When Everyone Else Is A Ghost

Sergeant Maaka stands outside a ghost house in Wellington Paranormal

You may not believe in ghost stories. I don’t either. But once you understand how ghost stories work, you’ll understand how tools of persuasion are used in other realms. Studying the ghost story is a fun way to study the techniques of persuasion.

Ghost stories have plenty of other functions, too. Continue reading “When Everyone Else Is A Ghost”

Unmentionable by Paul Jennings

Unmentionable Paul Jennings

Unmentionable (1991) is a collection of 9 hi-lo short stories by iconic Australian author Paul Jennings.

STORY STRUCTURE OF “ICE MAIDEN”

In “Ice Maiden”, a boy falls in love with an ice statue, but he gets over his love for the ice once he meets a real girl.

I have some sympathy for the phenomenon whereby adolescents lust after (hopefully) safe targets — celebrities, cartoon characters, teachers, coaches. These objects feel safe because they will never reciprocate our nascent lust.

“Ice Maiden” is about the humiliation sometimes felt when lusting after someone — or something — utterly unattainable.

There are strong echoes of Pygmalion in any story with a plot like this. Jennings has rewritten Pygmalion knowingly, with mention of a Greek statue. I’ve written about Pygmalion previously. The Greek myth is inherently sexist. When writing this humorous retelling for kids, Paul Jennings didn’t manage to subvert that aspect at all. I don’t believe he manages any subversion in “Ice Maiden”.

The image of the beautiful frozen girl is also inside a glass case, which has echoes of fairytales such as Snow White. Continue reading “Unmentionable by Paul Jennings”

Unbelievable by Paul Jennings Hi-lo Short Fiction

Unbelievable Paul Jennings

Unbelievable is a short story collection by Australian author Paul Jennings, copyrighted 1986. These are tall tales for eight-year-olds. Australia has a long history of tall tales, and Jennings very successfully adapted the techniques for a child audience. The 1980s was the decade of the irreverent male children’s author. Roald Dahl was the stand-out giant in this field, after starting out writing stories for adults. These days we have David Walliams and various other male authors. This genre of story continues to be a masculine domain, even though children’s literature is an industry full of women. This is carried over in Jennings’ stories for children. Continue reading “Unbelievable by Paul Jennings Hi-lo Short Fiction”

Unreal by Paul Jennings Hi-lo Short Fiction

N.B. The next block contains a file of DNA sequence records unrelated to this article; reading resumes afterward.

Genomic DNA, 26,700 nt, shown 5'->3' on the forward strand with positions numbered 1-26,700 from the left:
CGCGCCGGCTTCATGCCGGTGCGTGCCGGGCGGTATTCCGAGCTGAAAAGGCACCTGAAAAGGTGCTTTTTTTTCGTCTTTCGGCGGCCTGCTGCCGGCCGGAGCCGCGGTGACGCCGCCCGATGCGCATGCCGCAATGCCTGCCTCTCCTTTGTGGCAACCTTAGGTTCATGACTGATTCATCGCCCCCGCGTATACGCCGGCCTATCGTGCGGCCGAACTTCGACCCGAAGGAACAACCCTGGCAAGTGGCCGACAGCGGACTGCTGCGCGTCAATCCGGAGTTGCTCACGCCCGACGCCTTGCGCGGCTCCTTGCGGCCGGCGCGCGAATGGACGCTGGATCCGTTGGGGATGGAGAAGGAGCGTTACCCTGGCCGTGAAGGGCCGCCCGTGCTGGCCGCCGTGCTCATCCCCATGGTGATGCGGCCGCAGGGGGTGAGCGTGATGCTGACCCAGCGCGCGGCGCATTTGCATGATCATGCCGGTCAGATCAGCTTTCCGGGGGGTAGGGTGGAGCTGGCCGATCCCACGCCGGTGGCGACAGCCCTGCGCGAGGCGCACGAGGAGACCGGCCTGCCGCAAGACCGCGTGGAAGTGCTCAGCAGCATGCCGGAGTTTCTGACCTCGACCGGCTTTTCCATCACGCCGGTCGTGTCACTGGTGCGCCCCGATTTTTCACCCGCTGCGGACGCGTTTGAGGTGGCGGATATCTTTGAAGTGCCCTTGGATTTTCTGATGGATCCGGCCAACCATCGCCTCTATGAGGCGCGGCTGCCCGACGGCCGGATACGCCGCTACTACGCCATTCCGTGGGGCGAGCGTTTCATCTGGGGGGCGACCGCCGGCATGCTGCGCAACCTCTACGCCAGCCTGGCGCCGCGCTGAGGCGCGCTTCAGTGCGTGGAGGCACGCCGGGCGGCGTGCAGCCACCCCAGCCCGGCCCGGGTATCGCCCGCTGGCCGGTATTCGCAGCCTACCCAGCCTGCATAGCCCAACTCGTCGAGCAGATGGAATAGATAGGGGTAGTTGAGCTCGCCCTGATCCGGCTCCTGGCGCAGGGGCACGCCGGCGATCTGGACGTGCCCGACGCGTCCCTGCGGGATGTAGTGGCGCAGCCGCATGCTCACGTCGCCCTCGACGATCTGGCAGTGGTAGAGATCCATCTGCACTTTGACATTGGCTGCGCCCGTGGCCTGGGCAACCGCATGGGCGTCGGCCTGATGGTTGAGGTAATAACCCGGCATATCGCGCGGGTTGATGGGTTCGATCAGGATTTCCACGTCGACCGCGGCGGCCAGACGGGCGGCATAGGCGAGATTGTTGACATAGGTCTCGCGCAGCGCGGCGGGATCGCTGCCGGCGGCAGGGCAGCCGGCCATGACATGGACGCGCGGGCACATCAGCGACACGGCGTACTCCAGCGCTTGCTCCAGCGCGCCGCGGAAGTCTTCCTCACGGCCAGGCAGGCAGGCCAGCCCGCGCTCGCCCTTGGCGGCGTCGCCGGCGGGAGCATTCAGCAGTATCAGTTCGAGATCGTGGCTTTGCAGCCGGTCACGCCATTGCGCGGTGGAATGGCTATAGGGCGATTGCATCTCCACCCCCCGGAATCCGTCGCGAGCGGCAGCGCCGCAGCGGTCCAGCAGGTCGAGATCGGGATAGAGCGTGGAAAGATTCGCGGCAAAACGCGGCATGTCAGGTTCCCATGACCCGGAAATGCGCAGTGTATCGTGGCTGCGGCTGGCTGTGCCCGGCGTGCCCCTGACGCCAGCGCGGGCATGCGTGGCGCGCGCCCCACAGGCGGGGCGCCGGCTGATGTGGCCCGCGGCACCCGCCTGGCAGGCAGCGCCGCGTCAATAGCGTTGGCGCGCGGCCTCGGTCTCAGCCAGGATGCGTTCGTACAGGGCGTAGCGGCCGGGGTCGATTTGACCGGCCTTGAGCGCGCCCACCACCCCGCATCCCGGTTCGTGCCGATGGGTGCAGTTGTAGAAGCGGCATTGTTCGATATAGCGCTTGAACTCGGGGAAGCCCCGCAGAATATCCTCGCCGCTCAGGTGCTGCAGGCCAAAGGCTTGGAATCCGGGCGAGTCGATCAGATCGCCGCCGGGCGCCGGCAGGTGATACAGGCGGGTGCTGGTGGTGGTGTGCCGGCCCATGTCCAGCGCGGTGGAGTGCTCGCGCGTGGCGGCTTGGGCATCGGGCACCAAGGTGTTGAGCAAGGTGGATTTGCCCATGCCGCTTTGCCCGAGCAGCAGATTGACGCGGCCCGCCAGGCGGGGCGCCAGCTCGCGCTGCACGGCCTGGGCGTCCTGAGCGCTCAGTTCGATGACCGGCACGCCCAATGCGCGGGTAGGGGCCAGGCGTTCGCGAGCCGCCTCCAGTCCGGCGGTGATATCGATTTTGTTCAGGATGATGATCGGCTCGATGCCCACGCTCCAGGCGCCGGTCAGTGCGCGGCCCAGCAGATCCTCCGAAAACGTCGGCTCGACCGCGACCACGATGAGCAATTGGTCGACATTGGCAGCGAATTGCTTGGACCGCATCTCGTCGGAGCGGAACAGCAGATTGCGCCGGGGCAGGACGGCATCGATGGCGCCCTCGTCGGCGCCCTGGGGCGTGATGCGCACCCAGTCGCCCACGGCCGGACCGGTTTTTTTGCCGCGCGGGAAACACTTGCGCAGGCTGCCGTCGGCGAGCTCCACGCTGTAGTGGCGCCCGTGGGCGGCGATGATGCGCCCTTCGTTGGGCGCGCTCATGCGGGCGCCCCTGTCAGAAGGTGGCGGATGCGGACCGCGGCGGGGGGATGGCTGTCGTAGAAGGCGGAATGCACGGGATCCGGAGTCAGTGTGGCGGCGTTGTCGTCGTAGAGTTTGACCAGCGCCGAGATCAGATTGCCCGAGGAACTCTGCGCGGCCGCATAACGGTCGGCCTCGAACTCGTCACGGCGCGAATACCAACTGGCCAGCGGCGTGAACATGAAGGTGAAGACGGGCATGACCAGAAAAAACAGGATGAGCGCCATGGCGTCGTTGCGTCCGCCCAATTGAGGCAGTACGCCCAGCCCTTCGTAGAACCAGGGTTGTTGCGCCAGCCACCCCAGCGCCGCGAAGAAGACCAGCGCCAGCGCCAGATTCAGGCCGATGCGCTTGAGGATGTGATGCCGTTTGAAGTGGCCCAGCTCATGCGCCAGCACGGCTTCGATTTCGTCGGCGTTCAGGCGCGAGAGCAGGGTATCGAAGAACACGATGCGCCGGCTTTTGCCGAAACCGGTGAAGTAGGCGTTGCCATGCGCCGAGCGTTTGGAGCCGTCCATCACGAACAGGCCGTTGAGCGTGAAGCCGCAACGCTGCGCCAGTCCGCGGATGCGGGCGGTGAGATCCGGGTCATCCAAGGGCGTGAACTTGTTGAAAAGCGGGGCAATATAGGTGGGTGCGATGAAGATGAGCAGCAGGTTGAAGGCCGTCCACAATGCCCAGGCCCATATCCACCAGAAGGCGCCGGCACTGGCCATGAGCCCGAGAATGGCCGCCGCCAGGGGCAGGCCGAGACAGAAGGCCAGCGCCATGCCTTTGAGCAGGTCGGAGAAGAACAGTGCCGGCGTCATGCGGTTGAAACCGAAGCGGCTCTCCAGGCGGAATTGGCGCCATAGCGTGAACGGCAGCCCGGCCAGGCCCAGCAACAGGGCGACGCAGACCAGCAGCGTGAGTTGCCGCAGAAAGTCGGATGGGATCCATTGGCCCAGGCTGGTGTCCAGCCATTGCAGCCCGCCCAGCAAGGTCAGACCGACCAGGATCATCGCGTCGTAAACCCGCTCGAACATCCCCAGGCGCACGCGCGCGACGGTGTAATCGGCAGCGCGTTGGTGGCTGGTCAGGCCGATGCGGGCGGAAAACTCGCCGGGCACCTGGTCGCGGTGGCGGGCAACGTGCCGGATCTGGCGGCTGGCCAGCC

Unreal Paul Jennings

Unreal is a collection of 8 short stories, first published 1985. This was the book that really kicked-off Jennings’ career as a children’s author. Though it wasn’t called that at the time, these books are excellent examples of hi-lo literature.

I am revisiting the work of Paul Jennings with the benefit of 2019 hindsight. I’d like to clarify what writing lessons I can learn from Paul Jennings, against what to throw out. Continue reading “Unreal by Paul Jennings Hi-lo Short Fiction”

The Murders In The Rue Morgue by Edgar Allan Poe

rue morgue

“The Murders In The Rue Morgue” by Edgar Allan Poe (1841) is thought to be the first modern detective story. (Oedipus is sometimes considered the first one on record.)

For me there is little interesting about this story, except for its influence on the crime genre. That in itself makes it worth reading. As I read, I tried to put myself in the mid of a mid-nineteenth century reader. Unlike us, these readers were not bombarded daily by one nasty crime after another. We’re now at a point where it’s necessary for your mental health and happiness to limit exposure to your newsfeed, but “The Murders In The Rue Morgue” was written long before the notion of ‘serial killer’ existed. I imagine this story was gripping. Continue reading “The Murders In The Rue Morgue by Edgar Allan Poe”

What is a detective story?

The Mystery of the Fire Dragon detective story

A detective story is a type of mystery told through the eyes of law enforcers. Crime stories, in contrast, are often told through the eyes of the criminal. An example of a crime story is The Sopranos.